COMMENTARY, March 18 ― Much has been written about the national air carrier in the past three weeks ― from shutting it down to selling it off.
This conversation has invoked much debate, including emotional ones, as to why the country needs to keep Malaysia Airlines.
Having covered the aviation industry for the past 30 years, I have witnessed the airline at its best and at its worst. What is happening to the airline now is the result of past decisions ― some good and some really bad.
To be fair to its critics, there have been more rescue attempts and turnaround programmes to return Malaysia Airlines back into profitability, but there is no airline anywhere in the world that is making profit from just its flight operations.
(If anyone mentions Singapore Airlines, one must remember that SIA is a diverse company which has many interests, including ownership of the super busy Changi Airport.)
Uncertain fuel prices, falling seat yields, rising costs, slow passenger growth and competition from low cost airlines have made operating a legacy full-service airline almost an impossible task.
Why then not just close it down like what some critics have been suggesting?
The answer is simple and not an emotional one ― Malaysia Airlines is an important economic enabler for the country.
The International Monetary Fund in its 2018 World Economic Outlook stated that the aviation industry supports 30 million jobs and US$684 billion (RM2.79 trillion) in GDP globally.
It is a strategic asset which should not be cast aside in tough times and MAS needs to be fixed so that it can continue to serve the future generation.
But why should Malaysia Airlines be given another chance since it failed to meet its five-year Malaysia Airline Recovery Plan (MRP)?
The MRP was doomed to fail from the start. It was too ambitious as stated by Brendan Sobie, an analyst from Centre for Asia Pacific Aviation (CAPA), who said it was always going to be difficult, but market conditions worsened over the four years after the launch of MRP.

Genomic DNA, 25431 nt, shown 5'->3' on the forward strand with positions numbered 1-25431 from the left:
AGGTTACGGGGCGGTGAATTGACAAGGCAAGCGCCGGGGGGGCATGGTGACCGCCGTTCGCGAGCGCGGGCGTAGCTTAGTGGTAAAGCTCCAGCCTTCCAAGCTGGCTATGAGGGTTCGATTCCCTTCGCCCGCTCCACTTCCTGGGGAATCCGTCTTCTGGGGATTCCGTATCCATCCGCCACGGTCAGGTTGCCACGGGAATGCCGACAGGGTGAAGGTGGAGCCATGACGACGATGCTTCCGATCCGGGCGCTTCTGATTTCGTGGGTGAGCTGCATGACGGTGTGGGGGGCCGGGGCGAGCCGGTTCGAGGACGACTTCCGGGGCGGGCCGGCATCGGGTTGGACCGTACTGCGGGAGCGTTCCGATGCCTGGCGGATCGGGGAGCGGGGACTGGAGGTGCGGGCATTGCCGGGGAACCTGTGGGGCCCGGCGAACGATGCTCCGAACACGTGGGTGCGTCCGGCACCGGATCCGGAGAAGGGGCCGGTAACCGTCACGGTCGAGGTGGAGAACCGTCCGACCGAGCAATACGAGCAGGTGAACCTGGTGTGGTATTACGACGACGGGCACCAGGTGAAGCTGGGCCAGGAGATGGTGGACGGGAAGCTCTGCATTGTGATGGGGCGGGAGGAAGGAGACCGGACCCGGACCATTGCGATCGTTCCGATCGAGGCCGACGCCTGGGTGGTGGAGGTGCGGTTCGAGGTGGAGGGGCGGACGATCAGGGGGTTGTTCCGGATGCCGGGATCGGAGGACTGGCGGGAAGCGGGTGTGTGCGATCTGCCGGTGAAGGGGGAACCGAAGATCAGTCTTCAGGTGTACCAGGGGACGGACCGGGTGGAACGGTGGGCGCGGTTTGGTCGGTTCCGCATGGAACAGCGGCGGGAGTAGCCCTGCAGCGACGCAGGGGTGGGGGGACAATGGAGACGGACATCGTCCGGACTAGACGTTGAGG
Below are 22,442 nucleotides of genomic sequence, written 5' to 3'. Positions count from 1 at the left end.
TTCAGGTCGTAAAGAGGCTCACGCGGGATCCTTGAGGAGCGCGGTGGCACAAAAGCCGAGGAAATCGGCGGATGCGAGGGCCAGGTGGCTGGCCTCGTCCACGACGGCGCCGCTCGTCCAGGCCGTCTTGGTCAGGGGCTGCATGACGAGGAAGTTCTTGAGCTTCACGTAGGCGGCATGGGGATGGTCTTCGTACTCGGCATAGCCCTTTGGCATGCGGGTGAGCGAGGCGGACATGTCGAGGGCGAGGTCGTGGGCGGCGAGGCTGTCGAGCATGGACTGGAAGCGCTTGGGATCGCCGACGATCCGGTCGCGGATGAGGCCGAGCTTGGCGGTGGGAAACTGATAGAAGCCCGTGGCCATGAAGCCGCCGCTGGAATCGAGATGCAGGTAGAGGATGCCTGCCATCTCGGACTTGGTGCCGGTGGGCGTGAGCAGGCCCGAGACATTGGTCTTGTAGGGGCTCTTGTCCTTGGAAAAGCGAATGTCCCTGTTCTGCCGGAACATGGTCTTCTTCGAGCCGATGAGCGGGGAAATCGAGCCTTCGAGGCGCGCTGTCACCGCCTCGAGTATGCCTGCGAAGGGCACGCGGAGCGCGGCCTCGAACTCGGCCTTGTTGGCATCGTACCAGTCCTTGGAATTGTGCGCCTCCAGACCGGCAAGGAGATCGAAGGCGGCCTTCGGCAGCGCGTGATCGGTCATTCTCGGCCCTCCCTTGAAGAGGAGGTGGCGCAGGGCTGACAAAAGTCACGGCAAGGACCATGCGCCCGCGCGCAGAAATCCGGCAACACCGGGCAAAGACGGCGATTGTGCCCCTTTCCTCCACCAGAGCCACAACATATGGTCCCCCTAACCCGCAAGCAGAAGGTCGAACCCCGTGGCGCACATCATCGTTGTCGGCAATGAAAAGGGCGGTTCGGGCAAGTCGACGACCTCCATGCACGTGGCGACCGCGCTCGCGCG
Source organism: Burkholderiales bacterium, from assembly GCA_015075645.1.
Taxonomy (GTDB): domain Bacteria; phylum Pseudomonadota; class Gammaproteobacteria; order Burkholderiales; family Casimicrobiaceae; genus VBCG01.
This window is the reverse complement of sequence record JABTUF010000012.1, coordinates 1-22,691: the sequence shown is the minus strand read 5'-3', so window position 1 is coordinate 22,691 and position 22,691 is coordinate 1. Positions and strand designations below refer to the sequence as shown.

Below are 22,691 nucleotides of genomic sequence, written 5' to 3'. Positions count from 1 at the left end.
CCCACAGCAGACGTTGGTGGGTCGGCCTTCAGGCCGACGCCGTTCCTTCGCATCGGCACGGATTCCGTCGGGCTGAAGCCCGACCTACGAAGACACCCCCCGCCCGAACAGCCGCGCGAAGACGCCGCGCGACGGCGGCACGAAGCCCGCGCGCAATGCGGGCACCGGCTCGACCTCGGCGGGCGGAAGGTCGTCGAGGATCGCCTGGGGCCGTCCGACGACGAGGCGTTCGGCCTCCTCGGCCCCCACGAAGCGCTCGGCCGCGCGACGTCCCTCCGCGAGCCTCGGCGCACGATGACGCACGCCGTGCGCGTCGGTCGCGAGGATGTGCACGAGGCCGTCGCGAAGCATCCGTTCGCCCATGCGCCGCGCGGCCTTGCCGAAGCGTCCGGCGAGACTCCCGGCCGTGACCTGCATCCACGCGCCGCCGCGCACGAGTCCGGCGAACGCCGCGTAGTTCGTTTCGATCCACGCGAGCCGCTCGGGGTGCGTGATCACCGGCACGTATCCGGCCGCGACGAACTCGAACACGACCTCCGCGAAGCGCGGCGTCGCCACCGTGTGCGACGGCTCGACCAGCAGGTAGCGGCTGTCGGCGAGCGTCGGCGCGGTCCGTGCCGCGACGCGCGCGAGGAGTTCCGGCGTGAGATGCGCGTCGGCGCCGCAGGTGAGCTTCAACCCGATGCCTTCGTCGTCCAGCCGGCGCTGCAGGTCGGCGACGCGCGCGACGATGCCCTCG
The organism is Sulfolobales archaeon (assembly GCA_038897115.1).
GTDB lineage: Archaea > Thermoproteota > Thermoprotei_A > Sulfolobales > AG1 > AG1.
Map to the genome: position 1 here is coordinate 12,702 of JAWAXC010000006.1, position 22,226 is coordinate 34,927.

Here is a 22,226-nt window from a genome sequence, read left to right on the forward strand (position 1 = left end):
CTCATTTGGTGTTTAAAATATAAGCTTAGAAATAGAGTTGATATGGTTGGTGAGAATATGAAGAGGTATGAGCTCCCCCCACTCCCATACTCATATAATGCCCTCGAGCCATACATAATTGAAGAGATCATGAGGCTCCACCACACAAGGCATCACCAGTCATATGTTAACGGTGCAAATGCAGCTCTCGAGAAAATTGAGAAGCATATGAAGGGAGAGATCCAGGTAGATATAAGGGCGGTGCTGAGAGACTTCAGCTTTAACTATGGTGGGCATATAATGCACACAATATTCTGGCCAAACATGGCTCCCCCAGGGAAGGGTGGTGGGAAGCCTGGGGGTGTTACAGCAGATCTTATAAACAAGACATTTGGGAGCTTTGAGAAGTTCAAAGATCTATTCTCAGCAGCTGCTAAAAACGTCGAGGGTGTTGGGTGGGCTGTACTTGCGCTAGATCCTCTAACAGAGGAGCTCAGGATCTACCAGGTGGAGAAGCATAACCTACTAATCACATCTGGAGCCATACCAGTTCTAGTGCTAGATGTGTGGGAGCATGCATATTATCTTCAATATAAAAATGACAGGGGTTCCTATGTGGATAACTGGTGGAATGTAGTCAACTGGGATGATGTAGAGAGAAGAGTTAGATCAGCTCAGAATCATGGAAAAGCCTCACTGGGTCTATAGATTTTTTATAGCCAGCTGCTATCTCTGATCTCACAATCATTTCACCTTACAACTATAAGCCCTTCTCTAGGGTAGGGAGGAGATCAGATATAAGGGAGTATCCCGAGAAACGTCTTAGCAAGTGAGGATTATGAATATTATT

When the MRP was drawn up, fuel was at US$75.68 per barrel and the ringgit was at 3.91 to a US Dollar, but fuel and forex became increasingly volatile with fuel hitting US$84.8 and forex went up as high as 4.3.
In other words, while the MRP was a good plan five years ago, it is no longer relevant now.
Our national carrier has never been a gold mine in terms of profit and always had to be an instrument of national interests ― be it politics or as an economic instrument.
Its ill-fated privatisation to TRI in 1994 and the subsequent Asian Financial Crisis in 1998 left the airline reeling in debts ― its gearing was at 700 per cent. In many ways, Malaysia Airlines’ ills today started all those 21 years ago.
Of course, Malaysia Airlines despite its debts was required to play a role in the government’s foreign policy by flying to destinations that were not economically sound but diplomatically imperative.
The 2014 twin disasters of MH370 and MH17 would have shut down any other airline, but Malaysia Airlines has persevered largely due to the support from the public and its 14,000 staff.
One must understand the airline’s historical ills before calling for its demise.
On top of its legacy issues, Malaysia Airlines is operating in one of the world’s most competitive region where 40 per cent of new aircraft deliveries in the next 20 years will be in the Asia-Pacific, where according to Boeing, over 17,000 new aircraft will come into operation in that period.
Having four airlines operating out of Malaysia ― Malaysia Airlines, AirAsia, AirAsia X and Malindo – does not help the national carrier in a country of 30-odd million population.
The intense competition is affecting all of them. Even AirAsia just reported one of its worst quarter results recently and Malindo is not faring any better.
Something must give and I don’t think it should be Malaysia Airlines, which is still the only one of the four airlines in the country that provide an extensive connectivity globally through its One World Alliance and domestically as it still operates to all of the main airports in the country.
But more important than its national duties, Malaysia Airlines contributes greatly to the country’s economy.
The airline spends RM11 billion yearly, of which RM9 billion goes into wages for its 14,000 staff, landing charges at airports, catering, maintenance and aircraft leases. Some 1,700 local companies do business with Malaysia Airlines.
According to the International Civil Aviation Organization (ICAO), for every RM100 of output produced and every 100 jobs generated by air transport, it triggers an additional demand of some RM325 and 610 jobs in the industry. This translates into 85,000 jobs and RM40 billion in overall income.
These numbers do not take into consideration the tourism and trade sectors that depend on the airline.
Some have estimated Malaysia Airlines is worth 115,000 jobs and up to RM55 billion in income for the overall Malaysian economy.
It does not make economic, political or social sense to close down MAS (as I and most Malaysians still call the airline) or even sell it.
The present Malaysia Airlines team have done much to set the airline right structurally, but they need to be given more time to see through their plans to keep MAS flying.